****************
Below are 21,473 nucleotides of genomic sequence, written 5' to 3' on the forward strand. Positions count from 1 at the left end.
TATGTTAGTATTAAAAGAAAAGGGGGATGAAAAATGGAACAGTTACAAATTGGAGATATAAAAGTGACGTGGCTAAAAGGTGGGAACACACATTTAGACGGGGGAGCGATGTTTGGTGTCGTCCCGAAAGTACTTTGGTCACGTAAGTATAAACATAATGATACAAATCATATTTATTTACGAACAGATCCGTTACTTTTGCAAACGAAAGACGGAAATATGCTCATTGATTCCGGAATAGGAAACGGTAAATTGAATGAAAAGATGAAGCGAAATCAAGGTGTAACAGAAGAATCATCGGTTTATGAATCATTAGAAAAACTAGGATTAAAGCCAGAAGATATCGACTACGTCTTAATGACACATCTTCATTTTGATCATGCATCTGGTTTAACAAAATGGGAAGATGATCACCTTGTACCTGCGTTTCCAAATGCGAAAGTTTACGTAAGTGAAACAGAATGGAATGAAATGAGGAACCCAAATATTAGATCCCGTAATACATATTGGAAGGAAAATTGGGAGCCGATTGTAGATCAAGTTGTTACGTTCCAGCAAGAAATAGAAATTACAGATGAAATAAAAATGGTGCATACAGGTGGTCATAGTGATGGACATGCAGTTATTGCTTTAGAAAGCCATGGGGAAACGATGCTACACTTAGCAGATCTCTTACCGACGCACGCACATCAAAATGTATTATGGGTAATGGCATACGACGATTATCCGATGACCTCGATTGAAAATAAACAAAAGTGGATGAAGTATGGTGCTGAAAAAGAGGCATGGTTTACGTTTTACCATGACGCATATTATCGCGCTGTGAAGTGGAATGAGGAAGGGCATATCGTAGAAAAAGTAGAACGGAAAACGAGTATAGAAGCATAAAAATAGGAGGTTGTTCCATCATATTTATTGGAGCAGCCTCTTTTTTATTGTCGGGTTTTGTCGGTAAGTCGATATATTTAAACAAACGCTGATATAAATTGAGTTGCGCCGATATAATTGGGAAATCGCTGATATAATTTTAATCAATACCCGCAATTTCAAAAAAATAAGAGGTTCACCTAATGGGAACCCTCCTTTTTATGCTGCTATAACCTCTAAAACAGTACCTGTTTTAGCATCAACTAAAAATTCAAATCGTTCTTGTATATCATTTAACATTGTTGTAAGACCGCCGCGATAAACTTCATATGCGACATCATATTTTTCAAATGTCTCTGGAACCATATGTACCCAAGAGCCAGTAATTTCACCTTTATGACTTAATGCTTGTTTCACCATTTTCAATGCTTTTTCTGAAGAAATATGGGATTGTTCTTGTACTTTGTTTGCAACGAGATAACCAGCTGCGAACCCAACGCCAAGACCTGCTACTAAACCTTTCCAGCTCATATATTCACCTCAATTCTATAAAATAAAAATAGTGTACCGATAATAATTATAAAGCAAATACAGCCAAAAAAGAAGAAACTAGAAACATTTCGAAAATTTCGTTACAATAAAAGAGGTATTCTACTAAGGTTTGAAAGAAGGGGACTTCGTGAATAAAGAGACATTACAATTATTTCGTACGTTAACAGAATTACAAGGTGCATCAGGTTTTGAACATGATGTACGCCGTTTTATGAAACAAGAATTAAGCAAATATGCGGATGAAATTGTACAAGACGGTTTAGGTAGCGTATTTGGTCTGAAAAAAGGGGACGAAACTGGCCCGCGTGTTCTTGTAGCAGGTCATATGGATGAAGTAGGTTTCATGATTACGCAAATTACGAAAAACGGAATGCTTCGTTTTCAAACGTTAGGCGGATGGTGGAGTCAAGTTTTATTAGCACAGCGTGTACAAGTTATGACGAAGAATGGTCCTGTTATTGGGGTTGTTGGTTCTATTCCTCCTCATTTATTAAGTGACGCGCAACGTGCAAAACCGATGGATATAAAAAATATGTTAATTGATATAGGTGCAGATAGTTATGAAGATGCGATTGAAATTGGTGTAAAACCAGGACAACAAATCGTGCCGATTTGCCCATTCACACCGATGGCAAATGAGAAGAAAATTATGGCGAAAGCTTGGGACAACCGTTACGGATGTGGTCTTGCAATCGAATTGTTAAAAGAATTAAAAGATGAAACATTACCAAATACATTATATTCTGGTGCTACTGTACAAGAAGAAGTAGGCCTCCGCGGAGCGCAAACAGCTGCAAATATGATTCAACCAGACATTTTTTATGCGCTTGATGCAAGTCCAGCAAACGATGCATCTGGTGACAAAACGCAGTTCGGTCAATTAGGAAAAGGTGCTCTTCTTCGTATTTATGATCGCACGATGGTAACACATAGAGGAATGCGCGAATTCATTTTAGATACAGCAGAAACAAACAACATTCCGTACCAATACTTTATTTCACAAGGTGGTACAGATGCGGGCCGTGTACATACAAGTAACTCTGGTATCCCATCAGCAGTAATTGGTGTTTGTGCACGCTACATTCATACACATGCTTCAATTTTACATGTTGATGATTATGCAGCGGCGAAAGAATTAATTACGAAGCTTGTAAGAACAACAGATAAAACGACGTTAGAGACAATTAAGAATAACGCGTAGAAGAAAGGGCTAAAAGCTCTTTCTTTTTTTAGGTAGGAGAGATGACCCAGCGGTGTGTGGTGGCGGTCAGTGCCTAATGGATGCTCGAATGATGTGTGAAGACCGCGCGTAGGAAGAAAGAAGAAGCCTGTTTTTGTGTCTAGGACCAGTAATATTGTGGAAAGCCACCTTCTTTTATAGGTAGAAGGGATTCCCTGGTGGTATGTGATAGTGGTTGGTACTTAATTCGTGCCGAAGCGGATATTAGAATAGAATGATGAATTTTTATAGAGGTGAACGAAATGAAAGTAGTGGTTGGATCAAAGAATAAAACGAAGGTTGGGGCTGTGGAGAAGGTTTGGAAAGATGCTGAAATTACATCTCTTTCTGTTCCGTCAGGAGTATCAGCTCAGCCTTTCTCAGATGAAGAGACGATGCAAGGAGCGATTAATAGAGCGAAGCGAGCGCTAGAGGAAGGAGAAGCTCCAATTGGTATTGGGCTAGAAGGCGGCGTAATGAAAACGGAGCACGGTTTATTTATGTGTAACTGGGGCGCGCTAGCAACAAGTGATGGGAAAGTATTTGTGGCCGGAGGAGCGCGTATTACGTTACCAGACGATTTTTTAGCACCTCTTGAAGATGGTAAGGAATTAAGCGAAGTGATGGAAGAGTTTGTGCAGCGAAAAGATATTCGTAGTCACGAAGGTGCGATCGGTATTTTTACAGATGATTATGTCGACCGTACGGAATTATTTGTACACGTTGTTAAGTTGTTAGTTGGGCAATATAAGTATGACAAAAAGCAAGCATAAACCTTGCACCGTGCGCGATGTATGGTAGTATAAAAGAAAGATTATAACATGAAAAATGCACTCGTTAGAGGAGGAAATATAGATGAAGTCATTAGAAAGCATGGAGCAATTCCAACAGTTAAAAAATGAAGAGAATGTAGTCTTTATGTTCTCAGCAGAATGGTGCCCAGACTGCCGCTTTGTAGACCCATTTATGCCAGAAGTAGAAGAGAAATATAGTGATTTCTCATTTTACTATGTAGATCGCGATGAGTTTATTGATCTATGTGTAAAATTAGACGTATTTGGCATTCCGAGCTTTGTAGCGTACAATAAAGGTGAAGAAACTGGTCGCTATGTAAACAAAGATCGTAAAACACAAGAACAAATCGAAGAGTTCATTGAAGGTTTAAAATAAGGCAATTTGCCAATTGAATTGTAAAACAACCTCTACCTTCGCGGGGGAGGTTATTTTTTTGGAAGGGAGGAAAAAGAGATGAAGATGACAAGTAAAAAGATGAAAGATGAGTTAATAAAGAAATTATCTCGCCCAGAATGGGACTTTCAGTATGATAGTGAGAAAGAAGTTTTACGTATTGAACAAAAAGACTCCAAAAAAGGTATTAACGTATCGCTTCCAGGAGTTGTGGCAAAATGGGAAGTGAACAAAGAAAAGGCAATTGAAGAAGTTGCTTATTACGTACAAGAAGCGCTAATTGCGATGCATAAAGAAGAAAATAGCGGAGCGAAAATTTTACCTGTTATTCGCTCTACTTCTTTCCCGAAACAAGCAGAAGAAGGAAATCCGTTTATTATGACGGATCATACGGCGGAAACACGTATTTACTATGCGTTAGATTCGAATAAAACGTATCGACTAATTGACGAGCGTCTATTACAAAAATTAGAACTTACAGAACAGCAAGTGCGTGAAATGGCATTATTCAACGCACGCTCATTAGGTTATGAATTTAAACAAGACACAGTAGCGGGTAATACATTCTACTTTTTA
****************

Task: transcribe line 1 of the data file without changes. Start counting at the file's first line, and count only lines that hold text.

Below are 21,473 nucleotides of genomic sequence, written 5' to 3' on the forward strand. Positions count from 1 at the left end.